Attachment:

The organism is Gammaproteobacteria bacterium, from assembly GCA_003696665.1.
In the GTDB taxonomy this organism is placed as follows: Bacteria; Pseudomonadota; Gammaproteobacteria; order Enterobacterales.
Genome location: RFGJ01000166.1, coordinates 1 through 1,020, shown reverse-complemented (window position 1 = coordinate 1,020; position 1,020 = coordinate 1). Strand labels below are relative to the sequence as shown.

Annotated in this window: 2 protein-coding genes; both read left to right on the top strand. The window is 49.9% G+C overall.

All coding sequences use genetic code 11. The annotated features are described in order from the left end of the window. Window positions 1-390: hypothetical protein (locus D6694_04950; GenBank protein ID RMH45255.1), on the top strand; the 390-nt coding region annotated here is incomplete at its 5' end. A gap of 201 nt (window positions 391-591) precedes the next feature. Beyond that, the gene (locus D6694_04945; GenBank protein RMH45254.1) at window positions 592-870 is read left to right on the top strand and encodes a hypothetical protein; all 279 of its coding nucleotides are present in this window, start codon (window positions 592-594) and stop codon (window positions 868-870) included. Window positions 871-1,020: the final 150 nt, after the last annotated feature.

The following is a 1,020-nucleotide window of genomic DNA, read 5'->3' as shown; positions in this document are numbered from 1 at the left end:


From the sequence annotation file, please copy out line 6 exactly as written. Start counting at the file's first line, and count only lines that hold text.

The following is a 1,020-nucleotide window of genomic DNA, read 5'->3' as shown; positions in this document are numbered from 1 at the left end: